The Glycome

This is the entire collection of sugars in the human body. We're not talking about the stuff rushing through your veins after you eat a pint of ice cream — we're talking about a building block of life. Glycans are long chains of sugars that have all sorts of functions within you, which means studying the glycome could give us a brand new way to diagnose and treat disease.

The Immunome

This is a subset of the genome that refers only to the genes responsible for immunity. Your immune system is controlled by the coordinated interaction of precisely 847 genes and proteins, and studying these as a system can help scientists understand how it all works better than they would by studying individual genes.

The Lipidome

This refers to all of the lipids, or fats, in your body's cells. Lipids store energy, provide structure to membranes, and even act as chemical messengers, protein regulators, and immunity defenders. For this reason, the study of your body's lipids as a whole can also help scientists tackle diseases, especially of the metabolic variety.


This is all of the small molecules inside you — think glucose, cholesterol, the cellular fuel known as ATP, and neurotransmitters like dopamine. If the genome describes the blueprint of your body, the metabolome describes the construction workers. For that reason, it explains some diseases better than genomics can.


This is the complete set of proteins in your body, including how those proteins function and interact. Since they play a role in pretty much every structure, function, and messenger in your body, understanding how they work together can tell us more about how your cells, organs, and entire body works.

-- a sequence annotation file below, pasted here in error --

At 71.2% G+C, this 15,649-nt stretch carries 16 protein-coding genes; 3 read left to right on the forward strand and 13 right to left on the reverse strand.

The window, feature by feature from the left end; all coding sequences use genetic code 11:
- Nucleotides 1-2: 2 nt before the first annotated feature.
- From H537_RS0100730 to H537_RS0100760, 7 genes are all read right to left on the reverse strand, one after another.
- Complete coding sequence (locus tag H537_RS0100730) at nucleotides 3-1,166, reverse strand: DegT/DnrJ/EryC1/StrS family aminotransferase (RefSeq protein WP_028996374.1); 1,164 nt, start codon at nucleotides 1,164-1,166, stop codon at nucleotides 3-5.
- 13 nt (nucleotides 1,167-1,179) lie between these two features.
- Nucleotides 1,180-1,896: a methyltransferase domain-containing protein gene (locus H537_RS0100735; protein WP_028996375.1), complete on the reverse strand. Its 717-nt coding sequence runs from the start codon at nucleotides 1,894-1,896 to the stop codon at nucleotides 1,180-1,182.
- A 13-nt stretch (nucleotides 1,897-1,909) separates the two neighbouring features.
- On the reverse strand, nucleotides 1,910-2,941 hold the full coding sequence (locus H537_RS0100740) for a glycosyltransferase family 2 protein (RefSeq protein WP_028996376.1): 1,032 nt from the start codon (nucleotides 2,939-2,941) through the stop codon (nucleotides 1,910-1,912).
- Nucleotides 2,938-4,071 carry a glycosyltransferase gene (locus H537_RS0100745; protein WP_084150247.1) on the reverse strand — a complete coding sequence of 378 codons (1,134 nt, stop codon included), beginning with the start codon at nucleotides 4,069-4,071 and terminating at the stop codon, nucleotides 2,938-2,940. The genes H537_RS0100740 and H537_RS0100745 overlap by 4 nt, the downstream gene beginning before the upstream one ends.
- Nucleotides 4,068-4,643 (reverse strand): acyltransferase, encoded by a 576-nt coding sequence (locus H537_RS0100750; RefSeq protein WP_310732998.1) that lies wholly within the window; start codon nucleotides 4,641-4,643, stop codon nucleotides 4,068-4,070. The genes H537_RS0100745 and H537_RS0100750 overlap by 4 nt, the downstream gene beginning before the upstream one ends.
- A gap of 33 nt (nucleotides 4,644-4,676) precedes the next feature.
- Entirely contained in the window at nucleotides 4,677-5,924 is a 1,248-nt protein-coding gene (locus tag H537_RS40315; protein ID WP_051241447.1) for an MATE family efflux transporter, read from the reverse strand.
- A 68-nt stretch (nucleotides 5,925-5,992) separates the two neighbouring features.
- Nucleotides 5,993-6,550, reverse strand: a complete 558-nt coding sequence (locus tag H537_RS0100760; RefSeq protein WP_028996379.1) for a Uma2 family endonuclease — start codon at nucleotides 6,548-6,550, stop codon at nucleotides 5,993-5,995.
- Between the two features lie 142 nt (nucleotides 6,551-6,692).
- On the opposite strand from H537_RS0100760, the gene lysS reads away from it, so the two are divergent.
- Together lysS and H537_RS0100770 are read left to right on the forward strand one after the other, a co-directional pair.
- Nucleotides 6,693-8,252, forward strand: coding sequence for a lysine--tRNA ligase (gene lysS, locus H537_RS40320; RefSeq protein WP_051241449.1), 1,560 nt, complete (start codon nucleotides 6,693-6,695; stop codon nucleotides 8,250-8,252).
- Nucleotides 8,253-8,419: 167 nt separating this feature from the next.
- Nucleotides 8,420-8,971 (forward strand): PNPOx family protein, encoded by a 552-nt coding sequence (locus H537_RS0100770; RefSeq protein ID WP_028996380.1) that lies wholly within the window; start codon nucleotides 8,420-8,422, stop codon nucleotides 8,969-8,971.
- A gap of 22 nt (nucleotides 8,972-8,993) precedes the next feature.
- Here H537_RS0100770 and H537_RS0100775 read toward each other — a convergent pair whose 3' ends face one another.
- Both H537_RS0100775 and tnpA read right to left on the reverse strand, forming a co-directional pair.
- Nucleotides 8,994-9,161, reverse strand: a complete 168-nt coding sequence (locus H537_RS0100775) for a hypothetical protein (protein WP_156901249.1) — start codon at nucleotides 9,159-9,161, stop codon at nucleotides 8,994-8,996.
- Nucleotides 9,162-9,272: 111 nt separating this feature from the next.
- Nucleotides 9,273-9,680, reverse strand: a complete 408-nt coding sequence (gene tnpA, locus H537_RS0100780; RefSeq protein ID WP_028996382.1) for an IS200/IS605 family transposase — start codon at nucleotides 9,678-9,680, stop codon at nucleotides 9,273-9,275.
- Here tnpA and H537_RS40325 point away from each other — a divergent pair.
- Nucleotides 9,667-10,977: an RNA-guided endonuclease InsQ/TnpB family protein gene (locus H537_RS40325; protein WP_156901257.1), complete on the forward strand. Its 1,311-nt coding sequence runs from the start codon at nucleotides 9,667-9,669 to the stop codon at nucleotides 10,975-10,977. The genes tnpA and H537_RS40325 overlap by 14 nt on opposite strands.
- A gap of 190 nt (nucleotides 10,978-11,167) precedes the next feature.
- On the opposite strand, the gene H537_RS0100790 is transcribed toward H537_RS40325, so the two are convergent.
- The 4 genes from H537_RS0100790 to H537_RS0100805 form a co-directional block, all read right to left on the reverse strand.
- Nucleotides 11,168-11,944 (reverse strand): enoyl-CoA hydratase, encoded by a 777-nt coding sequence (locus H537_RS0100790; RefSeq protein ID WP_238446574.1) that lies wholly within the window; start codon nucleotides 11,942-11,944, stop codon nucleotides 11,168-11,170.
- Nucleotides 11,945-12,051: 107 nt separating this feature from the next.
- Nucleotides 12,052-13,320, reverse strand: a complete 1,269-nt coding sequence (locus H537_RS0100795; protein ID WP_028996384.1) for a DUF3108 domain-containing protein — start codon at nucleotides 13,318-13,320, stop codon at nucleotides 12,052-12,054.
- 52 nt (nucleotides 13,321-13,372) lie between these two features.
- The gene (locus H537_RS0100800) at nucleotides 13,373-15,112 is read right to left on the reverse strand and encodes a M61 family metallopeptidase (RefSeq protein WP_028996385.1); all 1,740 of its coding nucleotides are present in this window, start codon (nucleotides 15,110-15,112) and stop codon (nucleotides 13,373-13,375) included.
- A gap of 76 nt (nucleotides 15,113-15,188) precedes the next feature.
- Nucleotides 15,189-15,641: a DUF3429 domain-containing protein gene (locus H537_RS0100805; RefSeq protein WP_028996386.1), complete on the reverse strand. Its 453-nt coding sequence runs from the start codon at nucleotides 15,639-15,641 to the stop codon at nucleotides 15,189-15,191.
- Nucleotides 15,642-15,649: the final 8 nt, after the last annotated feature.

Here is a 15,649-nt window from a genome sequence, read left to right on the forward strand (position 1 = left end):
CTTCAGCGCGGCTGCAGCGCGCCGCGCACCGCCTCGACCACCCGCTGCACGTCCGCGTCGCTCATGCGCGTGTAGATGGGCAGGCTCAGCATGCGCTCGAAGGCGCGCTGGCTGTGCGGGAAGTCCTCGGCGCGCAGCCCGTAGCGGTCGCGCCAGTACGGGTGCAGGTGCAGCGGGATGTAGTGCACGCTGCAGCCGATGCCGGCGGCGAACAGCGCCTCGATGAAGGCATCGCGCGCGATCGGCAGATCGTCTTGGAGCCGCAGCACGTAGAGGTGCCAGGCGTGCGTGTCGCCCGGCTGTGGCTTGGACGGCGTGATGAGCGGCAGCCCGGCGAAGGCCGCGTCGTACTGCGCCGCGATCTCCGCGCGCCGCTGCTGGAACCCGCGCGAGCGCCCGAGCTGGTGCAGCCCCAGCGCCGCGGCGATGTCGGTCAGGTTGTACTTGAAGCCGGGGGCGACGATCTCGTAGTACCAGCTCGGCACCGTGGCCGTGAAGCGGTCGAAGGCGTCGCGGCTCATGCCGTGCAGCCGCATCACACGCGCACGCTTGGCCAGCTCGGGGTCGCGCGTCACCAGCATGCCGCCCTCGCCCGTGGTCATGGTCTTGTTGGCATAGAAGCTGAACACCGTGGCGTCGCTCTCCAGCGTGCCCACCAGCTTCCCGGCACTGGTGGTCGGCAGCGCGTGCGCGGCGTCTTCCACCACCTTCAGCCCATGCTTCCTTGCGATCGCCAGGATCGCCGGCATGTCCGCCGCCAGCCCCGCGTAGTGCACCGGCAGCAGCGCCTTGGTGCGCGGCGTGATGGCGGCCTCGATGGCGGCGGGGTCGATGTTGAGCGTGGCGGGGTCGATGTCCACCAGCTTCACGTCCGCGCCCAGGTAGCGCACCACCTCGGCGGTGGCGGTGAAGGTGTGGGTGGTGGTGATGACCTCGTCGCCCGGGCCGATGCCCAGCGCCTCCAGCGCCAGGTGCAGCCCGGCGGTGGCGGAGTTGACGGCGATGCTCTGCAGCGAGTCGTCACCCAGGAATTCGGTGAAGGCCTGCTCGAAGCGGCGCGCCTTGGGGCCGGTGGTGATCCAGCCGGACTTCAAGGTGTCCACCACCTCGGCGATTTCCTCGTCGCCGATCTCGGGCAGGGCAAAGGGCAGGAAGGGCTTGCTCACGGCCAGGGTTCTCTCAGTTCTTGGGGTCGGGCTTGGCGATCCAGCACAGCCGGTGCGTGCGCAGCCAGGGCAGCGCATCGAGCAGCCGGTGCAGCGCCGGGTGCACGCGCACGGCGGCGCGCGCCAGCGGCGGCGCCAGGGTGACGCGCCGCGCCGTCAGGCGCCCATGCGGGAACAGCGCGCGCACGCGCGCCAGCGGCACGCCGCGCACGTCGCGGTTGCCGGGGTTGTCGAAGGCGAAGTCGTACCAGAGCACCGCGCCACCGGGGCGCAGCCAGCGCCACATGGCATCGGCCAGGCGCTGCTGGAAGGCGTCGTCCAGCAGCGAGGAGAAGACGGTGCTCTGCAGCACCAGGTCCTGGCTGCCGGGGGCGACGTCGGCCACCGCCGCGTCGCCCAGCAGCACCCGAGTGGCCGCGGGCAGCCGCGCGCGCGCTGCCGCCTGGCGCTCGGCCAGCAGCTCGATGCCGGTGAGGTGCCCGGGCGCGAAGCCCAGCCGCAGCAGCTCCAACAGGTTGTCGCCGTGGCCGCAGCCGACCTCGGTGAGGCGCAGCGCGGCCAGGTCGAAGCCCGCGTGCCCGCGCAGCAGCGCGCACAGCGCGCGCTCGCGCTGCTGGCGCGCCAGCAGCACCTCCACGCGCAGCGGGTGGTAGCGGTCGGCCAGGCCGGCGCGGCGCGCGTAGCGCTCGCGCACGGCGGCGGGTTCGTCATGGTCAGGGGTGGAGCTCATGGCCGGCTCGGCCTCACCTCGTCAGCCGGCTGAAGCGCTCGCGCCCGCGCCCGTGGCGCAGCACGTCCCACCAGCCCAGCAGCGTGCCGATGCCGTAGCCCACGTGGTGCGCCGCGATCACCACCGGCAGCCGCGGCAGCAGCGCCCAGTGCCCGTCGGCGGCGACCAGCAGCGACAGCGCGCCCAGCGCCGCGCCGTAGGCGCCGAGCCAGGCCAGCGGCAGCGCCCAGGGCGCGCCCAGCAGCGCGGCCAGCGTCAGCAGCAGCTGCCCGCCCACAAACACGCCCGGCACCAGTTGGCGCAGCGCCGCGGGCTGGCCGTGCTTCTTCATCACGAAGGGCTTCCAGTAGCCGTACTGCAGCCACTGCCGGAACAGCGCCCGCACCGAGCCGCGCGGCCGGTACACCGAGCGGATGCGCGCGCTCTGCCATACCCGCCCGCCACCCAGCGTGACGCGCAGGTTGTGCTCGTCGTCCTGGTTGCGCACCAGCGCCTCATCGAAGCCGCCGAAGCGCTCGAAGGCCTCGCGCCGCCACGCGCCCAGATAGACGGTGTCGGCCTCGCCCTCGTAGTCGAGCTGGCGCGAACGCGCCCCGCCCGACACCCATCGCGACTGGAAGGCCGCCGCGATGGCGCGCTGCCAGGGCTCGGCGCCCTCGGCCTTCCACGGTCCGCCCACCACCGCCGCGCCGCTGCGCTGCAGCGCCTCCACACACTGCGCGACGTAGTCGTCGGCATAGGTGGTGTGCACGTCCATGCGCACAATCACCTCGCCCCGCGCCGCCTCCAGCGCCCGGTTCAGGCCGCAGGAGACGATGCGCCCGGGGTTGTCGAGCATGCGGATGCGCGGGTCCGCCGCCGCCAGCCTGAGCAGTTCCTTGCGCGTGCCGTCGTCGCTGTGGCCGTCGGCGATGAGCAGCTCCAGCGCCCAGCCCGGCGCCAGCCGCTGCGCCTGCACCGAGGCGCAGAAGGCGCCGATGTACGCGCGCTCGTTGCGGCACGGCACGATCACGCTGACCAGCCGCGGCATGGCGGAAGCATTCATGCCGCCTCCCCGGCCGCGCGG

Inspired by the idea of the "diseaseome" (which is similar to the exposome), the psychiatome refers to the way biological and environmental factors influence psychiatric diseases. By studying the way lifestyle, genetics, and even culture play a role in mental health, we might find more effective ways of treating these conditions.


This isn't inside your body — at least, you should hope not. This refers to all of the genes within bacteria (not humans, though these bacteria could be in your microbiome) that confer antibiotic resistance, meaning they prevent antibiotics from fighting infections. It's important for scientists to at least be able to identify these resistance genes when they see them, especially since bacteria have a sneaky way of just passing these genes back and forth.

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To really, truly understand the weird world of your microbiome, you've got to check out "I Contain Multitudes" by celebrated science writer Ed Yong. We handpick reading recommendations we think you may like. If you choose to make a purchase, Curiosity will get a share of the sale.

Written by Ashley Hamer January 7, 2019